# How to explain the degrees of freedom of the t-test in lm() output?

I am doing a multiple linear regression where the predictors are two categorical variables: Time (3 levels) and Treatment (3 levels). The lm() results are:

Coefficients:
Estimate Std. Error t value Pr(>|t|)
(Intercept)      -1.6227     0.2627  -6.176 1.14e-06 ***
TimeT2           -0.3453     0.3941  -0.876 0.388383
TimeT3           -0.9509     0.3941  -2.413 0.022628 *
TreatmentTR2      1.9081     0.4736   4.029 0.000389 ***
TreatmentTR3      1.9485     0.3941   4.944 3.23e-05 ***
---
Signif. codes:  0 ‘***’ 0.001 ‘**’ 0.01 ‘*’ 0.05 ‘.’ 0.1 ‘ ’ 1

Residual standard error: 0.7882 on 28 degrees of freedom
Multiple R-squared:  0.5163,    Adjusted R-squared:  0.4472
F-statistic: 7.471 on 4 and 28 DF,  p-value: 0.0003159


In the table the t-test p-values are calculated using the estimated t-value with t-distribution of df=n-k-1. In my data, the total number of observation n=33, number of parameters k=4. So all the t-tests above use the identical df=28.

However, if I just think about the t-test for the purpose of comparing the mean of these two groups after adjusting other covariates, for instance TimeT2 vs TimeT1(ref). I would imagine that the observations from T3 are not relevant for this t-test, thus, the df would only be calculated by the number of observations from T1 and T2 and k=1.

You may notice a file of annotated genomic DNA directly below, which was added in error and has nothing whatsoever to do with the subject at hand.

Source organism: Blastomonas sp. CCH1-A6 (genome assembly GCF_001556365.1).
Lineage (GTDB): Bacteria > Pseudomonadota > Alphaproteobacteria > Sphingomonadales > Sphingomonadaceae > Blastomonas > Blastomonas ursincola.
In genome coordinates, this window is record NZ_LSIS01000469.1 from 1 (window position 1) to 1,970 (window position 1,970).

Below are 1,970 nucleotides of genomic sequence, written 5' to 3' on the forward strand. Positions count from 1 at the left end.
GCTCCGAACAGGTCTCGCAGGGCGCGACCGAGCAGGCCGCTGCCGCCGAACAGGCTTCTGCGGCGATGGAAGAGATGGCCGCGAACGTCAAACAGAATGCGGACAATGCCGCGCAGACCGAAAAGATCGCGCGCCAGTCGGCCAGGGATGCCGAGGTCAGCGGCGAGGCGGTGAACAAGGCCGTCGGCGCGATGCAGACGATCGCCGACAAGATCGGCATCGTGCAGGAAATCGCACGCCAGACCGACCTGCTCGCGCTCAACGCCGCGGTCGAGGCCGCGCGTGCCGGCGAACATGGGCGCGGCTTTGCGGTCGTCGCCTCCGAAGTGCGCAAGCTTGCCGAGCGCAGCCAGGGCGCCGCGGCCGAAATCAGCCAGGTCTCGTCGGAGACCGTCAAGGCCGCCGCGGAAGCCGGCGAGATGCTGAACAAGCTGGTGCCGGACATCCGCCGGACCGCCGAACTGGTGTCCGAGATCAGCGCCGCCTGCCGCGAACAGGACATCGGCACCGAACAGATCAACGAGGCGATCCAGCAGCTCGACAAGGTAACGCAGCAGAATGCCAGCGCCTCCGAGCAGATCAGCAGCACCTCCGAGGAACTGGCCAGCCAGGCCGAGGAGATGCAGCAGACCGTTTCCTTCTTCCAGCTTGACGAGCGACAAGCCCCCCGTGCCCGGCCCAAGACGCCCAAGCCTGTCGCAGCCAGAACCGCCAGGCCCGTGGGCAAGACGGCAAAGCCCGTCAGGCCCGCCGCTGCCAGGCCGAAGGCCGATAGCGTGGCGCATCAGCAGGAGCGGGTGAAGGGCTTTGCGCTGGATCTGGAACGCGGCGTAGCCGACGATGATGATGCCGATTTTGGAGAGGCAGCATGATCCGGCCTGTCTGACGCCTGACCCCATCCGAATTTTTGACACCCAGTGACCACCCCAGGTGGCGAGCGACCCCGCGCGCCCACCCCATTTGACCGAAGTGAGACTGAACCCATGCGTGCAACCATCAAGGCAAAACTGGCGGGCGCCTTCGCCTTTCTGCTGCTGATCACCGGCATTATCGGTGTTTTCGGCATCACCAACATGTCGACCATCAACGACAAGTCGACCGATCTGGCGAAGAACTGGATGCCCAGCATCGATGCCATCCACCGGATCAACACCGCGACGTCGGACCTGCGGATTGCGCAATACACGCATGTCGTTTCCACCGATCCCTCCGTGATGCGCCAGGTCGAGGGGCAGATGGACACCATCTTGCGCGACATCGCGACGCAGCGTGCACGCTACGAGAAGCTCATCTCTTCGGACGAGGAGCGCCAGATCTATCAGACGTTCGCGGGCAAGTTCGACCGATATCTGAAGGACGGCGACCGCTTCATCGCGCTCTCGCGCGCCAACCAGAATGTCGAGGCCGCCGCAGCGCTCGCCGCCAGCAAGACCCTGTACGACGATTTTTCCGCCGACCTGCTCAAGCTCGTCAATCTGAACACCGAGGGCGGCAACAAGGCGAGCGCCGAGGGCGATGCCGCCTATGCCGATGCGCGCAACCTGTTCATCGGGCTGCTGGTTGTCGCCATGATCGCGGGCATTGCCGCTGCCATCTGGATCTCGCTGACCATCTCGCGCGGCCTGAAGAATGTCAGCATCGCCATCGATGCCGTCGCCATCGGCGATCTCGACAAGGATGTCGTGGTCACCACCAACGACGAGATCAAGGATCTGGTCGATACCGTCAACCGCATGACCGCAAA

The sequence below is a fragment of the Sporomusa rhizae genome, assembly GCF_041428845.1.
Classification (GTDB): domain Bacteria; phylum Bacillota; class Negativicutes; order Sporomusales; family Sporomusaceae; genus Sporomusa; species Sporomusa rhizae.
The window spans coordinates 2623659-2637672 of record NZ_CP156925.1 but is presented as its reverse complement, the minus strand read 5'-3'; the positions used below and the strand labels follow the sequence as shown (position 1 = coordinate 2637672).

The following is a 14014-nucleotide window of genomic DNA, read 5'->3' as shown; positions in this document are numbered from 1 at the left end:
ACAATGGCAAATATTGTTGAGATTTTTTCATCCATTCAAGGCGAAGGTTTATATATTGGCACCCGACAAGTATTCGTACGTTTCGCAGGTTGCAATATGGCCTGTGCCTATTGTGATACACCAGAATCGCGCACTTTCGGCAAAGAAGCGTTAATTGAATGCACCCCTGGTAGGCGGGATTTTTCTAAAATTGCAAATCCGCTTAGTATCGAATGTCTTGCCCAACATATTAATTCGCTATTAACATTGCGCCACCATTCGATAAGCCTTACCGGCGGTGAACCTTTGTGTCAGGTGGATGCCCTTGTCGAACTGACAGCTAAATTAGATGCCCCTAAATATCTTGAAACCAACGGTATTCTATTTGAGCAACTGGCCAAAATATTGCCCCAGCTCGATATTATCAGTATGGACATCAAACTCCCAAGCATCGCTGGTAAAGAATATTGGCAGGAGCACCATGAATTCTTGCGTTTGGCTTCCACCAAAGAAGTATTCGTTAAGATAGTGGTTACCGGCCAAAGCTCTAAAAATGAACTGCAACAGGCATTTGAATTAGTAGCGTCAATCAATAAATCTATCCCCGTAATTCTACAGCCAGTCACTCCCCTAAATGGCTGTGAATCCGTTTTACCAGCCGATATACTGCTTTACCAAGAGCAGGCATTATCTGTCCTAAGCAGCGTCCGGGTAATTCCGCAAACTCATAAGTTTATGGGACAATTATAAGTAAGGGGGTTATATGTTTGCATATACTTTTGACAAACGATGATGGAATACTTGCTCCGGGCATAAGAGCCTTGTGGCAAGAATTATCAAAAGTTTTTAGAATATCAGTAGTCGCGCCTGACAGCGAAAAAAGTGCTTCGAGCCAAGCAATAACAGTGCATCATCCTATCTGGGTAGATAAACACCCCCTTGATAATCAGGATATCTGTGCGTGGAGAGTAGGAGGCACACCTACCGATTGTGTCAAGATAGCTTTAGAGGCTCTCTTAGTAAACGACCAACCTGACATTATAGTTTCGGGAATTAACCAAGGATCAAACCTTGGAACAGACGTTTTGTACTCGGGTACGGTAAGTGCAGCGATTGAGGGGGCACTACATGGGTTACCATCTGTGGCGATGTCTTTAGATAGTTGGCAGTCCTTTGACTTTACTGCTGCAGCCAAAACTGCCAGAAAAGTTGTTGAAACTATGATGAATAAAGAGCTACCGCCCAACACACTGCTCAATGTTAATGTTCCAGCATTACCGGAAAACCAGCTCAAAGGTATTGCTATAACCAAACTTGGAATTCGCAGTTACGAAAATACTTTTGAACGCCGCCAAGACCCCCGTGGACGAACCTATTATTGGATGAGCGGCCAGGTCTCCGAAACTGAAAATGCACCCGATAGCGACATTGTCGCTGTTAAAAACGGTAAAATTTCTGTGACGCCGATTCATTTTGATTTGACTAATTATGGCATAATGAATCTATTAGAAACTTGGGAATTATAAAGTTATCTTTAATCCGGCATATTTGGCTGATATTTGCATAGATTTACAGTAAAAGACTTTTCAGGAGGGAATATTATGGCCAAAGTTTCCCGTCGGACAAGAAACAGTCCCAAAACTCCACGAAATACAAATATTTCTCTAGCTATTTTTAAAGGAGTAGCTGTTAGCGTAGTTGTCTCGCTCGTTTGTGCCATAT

Think it in another way, if my purpose is to compare pairwise means of multiple groups and I have three groups with large difference in n (n_T1=10, n_T2=10, n_T3=200), conducting a pairwise t-test between observations from T1 and T2 only would end up with much lower df, as compared to looking at the t-test result in the lm output. In the separated t-test, we end up with df=18, while lm gives df=217. Isn't the lm t-test deflates the p-value?

Thanks